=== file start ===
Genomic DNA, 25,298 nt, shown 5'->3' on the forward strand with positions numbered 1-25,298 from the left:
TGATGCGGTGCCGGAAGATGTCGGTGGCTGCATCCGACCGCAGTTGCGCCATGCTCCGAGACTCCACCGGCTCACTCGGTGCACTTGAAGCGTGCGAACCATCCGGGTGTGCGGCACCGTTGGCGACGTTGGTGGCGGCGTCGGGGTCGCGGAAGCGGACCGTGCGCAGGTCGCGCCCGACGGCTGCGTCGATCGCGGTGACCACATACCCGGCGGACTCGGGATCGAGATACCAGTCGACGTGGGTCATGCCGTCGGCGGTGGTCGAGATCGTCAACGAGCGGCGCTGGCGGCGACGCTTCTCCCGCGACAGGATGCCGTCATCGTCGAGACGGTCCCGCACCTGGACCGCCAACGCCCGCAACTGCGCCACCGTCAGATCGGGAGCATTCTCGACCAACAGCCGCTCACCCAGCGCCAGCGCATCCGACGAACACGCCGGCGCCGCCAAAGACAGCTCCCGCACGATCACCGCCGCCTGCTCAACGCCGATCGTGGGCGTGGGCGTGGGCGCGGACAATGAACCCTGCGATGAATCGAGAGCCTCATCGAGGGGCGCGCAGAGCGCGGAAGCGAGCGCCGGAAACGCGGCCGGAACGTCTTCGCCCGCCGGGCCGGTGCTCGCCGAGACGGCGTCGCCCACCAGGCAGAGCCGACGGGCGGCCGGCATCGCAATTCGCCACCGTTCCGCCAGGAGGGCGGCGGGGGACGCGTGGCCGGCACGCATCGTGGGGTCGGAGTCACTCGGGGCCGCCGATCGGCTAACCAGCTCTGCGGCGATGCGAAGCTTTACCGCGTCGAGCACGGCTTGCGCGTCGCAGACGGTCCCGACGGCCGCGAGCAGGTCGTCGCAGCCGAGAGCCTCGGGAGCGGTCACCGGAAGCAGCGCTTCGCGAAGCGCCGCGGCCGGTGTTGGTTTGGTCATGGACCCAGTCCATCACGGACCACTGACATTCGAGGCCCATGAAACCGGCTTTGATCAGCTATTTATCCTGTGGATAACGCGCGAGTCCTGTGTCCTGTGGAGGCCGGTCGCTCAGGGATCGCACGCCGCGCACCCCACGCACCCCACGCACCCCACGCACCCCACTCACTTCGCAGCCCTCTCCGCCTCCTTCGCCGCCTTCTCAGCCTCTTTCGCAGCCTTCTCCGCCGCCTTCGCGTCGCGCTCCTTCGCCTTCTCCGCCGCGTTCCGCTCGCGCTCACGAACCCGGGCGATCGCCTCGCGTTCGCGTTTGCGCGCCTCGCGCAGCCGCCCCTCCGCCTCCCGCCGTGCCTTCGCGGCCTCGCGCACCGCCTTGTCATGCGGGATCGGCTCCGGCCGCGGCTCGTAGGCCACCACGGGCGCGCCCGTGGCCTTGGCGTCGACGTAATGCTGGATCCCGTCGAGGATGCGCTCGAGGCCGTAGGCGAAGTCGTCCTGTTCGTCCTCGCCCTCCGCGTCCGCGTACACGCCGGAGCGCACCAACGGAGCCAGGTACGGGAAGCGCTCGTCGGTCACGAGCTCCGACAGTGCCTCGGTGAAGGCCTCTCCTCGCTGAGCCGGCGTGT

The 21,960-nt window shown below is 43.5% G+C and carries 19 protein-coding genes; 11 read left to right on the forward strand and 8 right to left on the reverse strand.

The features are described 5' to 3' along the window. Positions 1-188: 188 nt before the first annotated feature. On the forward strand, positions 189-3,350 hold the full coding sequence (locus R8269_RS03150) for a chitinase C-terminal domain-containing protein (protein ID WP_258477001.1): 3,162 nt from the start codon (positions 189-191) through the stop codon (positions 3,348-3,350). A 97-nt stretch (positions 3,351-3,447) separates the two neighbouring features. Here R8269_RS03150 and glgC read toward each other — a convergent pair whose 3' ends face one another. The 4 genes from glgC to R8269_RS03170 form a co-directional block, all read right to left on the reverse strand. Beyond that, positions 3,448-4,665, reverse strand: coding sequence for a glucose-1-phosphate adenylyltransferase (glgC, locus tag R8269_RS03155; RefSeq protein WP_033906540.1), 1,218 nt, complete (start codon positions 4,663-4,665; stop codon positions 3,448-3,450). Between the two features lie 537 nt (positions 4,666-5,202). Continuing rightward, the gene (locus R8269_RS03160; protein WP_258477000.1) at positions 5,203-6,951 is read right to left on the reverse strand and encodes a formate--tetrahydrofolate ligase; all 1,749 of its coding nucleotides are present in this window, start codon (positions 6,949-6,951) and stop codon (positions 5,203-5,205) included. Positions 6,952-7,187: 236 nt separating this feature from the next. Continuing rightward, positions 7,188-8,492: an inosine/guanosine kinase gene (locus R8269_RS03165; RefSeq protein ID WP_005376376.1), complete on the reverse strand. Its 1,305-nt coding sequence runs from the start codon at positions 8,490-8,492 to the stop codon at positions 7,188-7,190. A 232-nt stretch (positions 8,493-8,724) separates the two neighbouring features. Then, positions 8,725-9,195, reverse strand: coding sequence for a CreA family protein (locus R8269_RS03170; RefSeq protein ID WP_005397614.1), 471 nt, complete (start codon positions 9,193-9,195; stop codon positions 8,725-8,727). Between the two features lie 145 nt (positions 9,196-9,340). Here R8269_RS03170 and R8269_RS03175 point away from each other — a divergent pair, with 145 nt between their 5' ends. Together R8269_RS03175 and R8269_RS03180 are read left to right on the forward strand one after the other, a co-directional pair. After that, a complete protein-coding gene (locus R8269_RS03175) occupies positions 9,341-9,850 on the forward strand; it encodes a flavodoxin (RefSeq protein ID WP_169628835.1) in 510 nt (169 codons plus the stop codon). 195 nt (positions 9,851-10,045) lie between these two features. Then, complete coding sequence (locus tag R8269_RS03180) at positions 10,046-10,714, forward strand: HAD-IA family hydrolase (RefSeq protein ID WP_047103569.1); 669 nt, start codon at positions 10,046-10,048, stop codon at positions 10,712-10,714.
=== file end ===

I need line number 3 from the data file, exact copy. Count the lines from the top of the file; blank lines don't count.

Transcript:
The 21,960-nt window shown below is 43.5% G+C and carries 19 protein-coding genes; 11 read left to right on the forward strand and 8 right to left on the reverse strand.